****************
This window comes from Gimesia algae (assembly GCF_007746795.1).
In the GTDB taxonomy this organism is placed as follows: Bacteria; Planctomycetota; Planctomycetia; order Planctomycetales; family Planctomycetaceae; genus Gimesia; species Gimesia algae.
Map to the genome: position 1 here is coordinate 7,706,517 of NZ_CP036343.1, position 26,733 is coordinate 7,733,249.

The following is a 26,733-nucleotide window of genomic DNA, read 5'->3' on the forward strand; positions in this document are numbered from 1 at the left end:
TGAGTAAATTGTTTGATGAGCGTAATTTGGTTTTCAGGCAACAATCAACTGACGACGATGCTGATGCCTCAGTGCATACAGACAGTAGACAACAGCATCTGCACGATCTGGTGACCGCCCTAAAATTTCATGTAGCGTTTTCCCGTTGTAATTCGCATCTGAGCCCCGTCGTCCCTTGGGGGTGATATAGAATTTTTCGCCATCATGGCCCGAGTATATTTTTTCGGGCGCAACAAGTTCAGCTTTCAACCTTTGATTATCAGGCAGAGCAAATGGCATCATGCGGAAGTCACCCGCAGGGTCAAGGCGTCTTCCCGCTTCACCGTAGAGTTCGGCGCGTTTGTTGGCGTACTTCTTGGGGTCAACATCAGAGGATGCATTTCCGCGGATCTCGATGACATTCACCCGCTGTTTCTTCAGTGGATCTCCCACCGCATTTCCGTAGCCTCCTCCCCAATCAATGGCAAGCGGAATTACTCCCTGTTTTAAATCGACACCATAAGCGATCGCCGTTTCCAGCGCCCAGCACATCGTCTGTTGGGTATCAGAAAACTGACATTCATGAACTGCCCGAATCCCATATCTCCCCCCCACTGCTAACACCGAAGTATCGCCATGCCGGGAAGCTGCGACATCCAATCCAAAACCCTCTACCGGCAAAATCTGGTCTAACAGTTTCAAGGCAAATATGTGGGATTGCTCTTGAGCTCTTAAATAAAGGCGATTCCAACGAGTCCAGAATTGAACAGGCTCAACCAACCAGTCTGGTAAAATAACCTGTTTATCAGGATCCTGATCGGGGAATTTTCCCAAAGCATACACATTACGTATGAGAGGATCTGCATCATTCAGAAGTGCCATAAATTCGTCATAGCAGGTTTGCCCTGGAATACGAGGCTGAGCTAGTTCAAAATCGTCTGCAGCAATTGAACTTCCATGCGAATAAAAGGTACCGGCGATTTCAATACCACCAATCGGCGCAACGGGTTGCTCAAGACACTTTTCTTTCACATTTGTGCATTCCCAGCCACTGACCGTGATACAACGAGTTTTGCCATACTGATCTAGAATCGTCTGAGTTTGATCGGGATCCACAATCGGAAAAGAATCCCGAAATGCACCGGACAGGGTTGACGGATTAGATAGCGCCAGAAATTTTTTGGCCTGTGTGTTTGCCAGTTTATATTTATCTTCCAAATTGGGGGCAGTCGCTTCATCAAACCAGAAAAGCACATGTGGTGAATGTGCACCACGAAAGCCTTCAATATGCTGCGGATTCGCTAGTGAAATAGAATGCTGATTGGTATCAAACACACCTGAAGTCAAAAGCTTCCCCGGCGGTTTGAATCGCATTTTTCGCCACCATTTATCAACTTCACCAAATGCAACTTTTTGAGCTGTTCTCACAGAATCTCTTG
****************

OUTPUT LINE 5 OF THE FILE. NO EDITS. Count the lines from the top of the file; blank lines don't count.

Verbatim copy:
TGAGTAAATTGTTTGATGAGCGTAATTTGGTTTTCAGGCAACAATCAACTGACGACGATGCTGATGCCTCAGTGCATACAGACAGTAGACAACAGCATCTGCACGATCTGGTGACCGCCCTAAAATTTCATGTAGCGTTTTCCCGTTGTAATTCGCATCTGAGCCCCGTCGTCCCTTGGGGGTGATATAGAATTTTTCGCCATCATGGCCCGAGTATATTTTTTCGGGCGCAACAAGTTCAGCTTTCAACCTTTGATTATCAGGCAGAGCAAATGGCATCATGCGGAAGTCACCCGCAGGGTCAAGGCGTCTTCCCGCTTCACCGTAGAGTTCGGCGCGTTTGTTGGCGTACTTCTTGGGGTCAACATCAGAGGATGCATTTCCGCGGATCTCGATGACATTCACCCGCTGTTTCTTCAGTGGATCTCCCACCGCATTTCCGTAGCCTCCTCCCCAATCAATGGCAAGCGGAATTACTCCCTGTTTTAAATCGACACCATAAGCGATCGCCGTTTCCAGCGCCCAGCACATCGTCTGTTGGGTATCAGAAAACTGACATTCATGAACTGCCCGAATCCCATATCTCCCCCCCACTGCTAACACCGAAGTATCGCCATGCCGGGAAGCTGCGACATCCAATCCAAAACCCTCTACCGGCAAAATCTGGTCTAACAGTTTCAAGGCAAATATGTGGGATTGCTCTTGAGCTCTTAAATAAAGGCGATTCCAACGAGTCCAGAATTGAACAGGCTCAACCAACCAGTCTGGTAAAATAACCTGTTTATCAGGATCCTGATCGGGGAATTTTCCCAAAGCATACACATTACGTATGAGAGGATCTGCATCATTCAGAAGTGCCATAAATTCGTCATAGCAGGTTTGCCCTGGAATACGAGGCTGAGCTAGTTCAAAATCGTCTGCAGCAATTGAACTTCCATGCGAATAAAAGGTACCGGCGATTTCAATACCACCAATCGGCGCAACGGGTTGCTCAAGACACTTTTCTTTCACATTTGTGCATTCCCAGCCACTGACCGTGATACAACGAGTTTTGCCATACTGATCTAGAATCGTCTGAGTTTGATCGGGATCCACAATCGGAAAAGAATCCCGAAATGCACCGGACAGGGTTGACGGATTAGATAGCGCCAGAAATTTTTTGGCCTGTGTGTTTGCCAGTTTATATTTATCTTCCAAATTGGGGGCAGTCGCTTCATCAAACCAGAAAAGCACATGTGGTGAATGTGCACCACGAAAGCCTTCAATATGCTGCGGATTCGCTAGTGAAATAGAATGCTGATTGGTATCAAACACACCTGAAGTCAAAAGCTTCCCCGGCGGTTTGAATCGCATTTTTCGCCACCATTTATCAACTTCACCAAATGCAACTTTTTGAGCTGTTCTCACAGAATCTCTTG